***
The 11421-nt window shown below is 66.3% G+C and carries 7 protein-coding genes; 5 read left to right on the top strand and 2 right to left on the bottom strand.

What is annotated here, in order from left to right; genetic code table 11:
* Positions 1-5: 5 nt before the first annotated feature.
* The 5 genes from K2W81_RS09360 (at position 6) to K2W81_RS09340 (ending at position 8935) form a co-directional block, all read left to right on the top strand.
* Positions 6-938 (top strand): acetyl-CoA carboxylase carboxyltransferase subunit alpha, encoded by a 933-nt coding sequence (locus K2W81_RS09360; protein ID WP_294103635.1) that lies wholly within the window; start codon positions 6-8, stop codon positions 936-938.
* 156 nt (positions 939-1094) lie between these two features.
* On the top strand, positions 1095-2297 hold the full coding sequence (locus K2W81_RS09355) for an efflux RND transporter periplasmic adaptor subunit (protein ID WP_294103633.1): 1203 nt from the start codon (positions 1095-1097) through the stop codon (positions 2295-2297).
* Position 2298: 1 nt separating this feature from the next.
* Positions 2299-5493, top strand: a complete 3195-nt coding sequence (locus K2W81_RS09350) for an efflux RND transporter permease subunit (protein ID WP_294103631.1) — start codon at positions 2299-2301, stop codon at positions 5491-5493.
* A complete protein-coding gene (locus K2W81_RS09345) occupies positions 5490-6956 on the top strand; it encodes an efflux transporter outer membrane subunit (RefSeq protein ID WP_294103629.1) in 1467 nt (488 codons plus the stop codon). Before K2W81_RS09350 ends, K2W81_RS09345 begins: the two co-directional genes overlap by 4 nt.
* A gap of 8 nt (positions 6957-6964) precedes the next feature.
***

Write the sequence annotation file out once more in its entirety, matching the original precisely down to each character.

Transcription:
The 11421-nt window shown below is 66.3% G+C and carries 7 protein-coding genes; 5 read left to right on the top strand and 2 right to left on the bottom strand.

What is annotated here, in order from left to right; genetic code table 11:
* Positions 1-5: 5 nt before the first annotated feature.
* The 5 genes from K2W81_RS09360 (at position 6) to K2W81_RS09340 (ending at position 8935) form a co-directional block, all read left to right on the top strand.
* Positions 6-938 (top strand): acetyl-CoA carboxylase carboxyltransferase subunit alpha, encoded by a 933-nt coding sequence (locus K2W81_RS09360; protein ID WP_294103635.1) that lies wholly within the window; start codon positions 6-8, stop codon positions 936-938.
* 156 nt (positions 939-1094) lie between these two features.
* On the top strand, positions 1095-2297 hold the full coding sequence (locus K2W81_RS09355) for an efflux RND transporter periplasmic adaptor subunit (protein ID WP_294103633.1): 1203 nt from the start codon (positions 1095-1097) through the stop codon (positions 2295-2297).
* Position 2298: 1 nt separating this feature from the next.
* Positions 2299-5493, top strand: a complete 3195-nt coding sequence (locus K2W81_RS09350) for an efflux RND transporter permease subunit (protein ID WP_294103631.1) — start codon at positions 2299-2301, stop codon at positions 5491-5493.
* A complete protein-coding gene (locus K2W81_RS09345) occupies positions 5490-6956 on the top strand; it encodes an efflux transporter outer membrane subunit (RefSeq protein ID WP_294103629.1) in 1467 nt (488 codons plus the stop codon). Before K2W81_RS09350 ends, K2W81_RS09345 begins: the two co-directional genes overlap by 4 nt.
* A gap of 8 nt (positions 6957-6964) precedes the next feature.